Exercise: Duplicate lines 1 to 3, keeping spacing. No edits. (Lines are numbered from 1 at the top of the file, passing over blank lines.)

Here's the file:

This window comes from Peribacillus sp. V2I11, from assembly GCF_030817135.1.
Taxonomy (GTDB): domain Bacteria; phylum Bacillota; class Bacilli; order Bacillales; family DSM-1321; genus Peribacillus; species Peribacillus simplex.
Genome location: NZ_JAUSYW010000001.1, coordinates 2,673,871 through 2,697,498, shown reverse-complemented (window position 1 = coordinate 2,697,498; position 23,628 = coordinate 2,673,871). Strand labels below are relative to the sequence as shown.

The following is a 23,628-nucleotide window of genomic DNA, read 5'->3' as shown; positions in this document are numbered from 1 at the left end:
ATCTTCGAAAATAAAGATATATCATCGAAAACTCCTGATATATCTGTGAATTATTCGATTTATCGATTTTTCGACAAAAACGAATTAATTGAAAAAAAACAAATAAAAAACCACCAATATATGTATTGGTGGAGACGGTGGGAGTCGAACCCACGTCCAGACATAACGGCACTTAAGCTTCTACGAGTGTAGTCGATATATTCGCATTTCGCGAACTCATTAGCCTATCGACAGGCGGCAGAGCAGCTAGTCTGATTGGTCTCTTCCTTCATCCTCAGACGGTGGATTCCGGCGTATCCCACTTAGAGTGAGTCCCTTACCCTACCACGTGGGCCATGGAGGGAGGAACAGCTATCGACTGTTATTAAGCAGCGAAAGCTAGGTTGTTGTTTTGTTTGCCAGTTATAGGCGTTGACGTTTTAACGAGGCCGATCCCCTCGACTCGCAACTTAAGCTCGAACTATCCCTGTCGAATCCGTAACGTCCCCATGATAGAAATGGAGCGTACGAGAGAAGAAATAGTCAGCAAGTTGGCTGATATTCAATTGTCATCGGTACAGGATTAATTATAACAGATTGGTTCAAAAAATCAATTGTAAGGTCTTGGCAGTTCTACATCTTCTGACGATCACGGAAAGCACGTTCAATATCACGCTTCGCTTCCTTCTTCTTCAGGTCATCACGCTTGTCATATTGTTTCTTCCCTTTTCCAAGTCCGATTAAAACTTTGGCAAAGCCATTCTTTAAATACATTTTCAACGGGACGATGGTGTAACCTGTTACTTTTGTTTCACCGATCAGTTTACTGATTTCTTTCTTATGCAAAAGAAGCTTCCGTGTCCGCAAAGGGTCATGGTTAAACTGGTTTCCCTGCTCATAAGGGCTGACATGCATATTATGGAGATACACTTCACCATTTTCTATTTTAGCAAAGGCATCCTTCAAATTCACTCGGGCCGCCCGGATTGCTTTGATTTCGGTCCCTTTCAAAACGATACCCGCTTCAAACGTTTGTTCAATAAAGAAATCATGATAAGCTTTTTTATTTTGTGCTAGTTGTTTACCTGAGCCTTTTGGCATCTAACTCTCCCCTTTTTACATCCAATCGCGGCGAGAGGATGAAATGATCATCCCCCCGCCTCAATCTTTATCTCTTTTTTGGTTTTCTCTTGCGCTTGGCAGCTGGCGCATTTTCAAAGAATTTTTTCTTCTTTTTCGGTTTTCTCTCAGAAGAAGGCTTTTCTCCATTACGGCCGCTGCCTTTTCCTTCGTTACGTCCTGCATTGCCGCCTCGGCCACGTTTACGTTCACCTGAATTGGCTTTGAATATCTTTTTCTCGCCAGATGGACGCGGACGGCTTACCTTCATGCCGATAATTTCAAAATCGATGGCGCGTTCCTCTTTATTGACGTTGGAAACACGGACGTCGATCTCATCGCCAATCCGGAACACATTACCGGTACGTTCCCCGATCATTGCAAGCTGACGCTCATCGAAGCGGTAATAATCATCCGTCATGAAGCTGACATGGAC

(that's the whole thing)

This window comes from Peribacillus sp. V2I11, from assembly GCF_030817135.1.
Taxonomy (GTDB): domain Bacteria; phylum Bacillota; class Bacilli; order Bacillales; family DSM-1321; genus Peribacillus; species Peribacillus simplex.
Genome location: NZ_JAUSYW010000001.1, coordinates 2,673,871 through 2,697,498, shown reverse-complemented (window position 1 = coordinate 2,697,498; position 23,628 = coordinate 2,673,871). Strand labels below are relative to the sequence as shown.